MAIL BAG [email protected]
The Burning Season
My mountainside today
My mountainside on a clear day.
I read your article and it is good to know the Governor is committed. I
won’t ‘report’ but I will give some observations, comments and images.
We who live here know of this perennial issue and it has not improved over
the years. I am aware of the ‘bigger picture’ involving cross-border
practices but, because we are here I am only now referring to ‘my’ little
part of Thailand.
Every day of the week I see local farmers and land owners burning ‘rubbish’,
most of which could and should be returned to the soil. I am aware that
Hilltribe folk actually have designated months on their calendar as ‘burning
season’. So the need to burn is a deep-rooted cultural thing.
I have a theory that it’s also a ‘power trip’ thing; one which arsonists get
their kicks from.
I walk around this area every afternoon and always see domestic burning of
‘rubbish’. This mostly includes leaf ‘litter’, foliage, plastic and rubber.
There is absolutely no consideration for what effect the result of their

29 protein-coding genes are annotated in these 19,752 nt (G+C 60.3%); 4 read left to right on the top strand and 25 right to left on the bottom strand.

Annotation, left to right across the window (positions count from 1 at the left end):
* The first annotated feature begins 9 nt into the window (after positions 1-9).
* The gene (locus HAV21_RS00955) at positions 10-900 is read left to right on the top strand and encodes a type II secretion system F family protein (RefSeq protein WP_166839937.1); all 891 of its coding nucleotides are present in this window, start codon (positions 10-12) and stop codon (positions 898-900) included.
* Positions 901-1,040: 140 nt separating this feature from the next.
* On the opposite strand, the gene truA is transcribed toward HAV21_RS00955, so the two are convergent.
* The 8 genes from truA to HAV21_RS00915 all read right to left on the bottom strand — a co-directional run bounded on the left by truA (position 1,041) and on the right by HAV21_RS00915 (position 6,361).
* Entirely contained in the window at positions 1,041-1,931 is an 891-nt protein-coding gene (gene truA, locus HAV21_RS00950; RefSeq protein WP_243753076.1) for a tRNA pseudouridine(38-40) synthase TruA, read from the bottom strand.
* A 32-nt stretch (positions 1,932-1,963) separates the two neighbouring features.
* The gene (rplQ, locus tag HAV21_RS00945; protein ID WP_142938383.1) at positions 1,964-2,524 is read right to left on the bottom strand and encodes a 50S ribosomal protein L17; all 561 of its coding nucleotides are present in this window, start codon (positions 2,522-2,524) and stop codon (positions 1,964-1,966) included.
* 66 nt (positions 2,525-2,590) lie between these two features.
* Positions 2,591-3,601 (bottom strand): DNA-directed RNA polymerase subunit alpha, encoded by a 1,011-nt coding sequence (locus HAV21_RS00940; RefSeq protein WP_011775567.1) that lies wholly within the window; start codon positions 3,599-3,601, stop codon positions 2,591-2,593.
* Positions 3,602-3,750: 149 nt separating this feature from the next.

burning desire has on other residents. If they want to do it they do it.
Signs forbidding the activity are nothing but window dressing and an
opportunity for authorities to say ‘we are doing something about the
problem’. Burning activity in rural areas seems to be the main source of the
problem and a large percentage of that problem is from deliberate and
It would seem that 4 main bodies could and should do something to combat the
source of the problem.
a) Rural Municipal officers at the Tambon level must be much more active.
b) Rural Pooyai Bahn (Village Heads) should be more active.
c) Rural police at the village and district level must be more active.
d) Temple Abbots at the village level should be involved.